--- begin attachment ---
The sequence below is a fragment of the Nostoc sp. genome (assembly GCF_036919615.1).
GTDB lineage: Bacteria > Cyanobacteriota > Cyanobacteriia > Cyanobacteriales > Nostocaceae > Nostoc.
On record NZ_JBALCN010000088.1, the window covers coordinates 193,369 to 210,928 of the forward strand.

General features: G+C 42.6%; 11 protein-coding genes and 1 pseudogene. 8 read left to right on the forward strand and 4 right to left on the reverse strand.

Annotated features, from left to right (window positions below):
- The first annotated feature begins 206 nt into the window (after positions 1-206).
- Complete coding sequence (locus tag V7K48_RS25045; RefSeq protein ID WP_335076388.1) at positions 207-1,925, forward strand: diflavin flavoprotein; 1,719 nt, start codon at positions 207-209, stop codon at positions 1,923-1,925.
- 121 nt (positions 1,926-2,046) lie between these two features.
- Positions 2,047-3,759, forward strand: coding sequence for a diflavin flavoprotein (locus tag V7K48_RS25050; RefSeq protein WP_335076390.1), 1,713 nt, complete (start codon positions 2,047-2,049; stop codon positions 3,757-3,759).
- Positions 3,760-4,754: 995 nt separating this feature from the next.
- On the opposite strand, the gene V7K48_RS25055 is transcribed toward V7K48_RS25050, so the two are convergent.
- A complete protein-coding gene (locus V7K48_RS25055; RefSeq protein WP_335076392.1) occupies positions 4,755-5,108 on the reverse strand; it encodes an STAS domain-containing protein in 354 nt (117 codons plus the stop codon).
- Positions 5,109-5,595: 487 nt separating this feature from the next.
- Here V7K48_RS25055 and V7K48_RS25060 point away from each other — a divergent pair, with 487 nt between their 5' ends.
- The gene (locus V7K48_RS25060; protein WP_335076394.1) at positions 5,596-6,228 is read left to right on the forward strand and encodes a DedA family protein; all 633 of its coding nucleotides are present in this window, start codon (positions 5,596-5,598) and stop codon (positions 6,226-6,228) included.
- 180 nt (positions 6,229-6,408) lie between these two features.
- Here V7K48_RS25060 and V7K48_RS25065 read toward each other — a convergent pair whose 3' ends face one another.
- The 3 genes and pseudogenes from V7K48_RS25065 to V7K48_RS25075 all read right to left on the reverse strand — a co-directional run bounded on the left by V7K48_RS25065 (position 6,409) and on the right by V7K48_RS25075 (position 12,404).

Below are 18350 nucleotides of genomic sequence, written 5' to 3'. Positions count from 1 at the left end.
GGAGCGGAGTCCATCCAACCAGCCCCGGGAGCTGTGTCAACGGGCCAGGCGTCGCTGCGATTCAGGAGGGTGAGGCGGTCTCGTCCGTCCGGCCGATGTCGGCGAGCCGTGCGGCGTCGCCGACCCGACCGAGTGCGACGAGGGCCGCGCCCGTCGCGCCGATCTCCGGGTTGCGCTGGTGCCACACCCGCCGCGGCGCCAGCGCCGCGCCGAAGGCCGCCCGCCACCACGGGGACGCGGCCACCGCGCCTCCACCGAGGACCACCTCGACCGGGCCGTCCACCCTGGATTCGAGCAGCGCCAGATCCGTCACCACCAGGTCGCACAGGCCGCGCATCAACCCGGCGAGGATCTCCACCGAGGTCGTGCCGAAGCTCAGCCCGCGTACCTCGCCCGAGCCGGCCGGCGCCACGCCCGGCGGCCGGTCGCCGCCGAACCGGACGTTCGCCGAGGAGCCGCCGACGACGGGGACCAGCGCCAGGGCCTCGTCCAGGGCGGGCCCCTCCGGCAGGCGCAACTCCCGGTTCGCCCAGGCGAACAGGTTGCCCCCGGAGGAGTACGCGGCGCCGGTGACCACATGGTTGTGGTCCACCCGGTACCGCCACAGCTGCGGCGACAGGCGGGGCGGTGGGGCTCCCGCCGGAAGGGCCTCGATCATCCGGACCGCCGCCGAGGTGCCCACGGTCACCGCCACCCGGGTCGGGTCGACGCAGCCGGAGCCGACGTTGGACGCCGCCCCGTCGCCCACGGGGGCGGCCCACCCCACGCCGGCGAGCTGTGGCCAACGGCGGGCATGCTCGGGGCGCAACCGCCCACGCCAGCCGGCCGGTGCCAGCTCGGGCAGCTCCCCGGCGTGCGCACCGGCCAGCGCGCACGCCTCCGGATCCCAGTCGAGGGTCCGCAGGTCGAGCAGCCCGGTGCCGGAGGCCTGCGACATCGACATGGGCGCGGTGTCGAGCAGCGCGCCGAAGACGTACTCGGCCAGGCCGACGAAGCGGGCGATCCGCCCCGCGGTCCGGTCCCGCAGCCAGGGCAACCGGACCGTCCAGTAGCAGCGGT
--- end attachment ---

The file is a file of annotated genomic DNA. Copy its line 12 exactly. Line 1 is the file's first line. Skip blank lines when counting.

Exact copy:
- A complete protein-coding gene (locus V7K48_RS25055; RefSeq protein WP_335076392.1) occupies positions 4,755-5,108 on the reverse strand; it encodes an STAS domain-containing protein in 354 nt (117 codons plus the stop codon).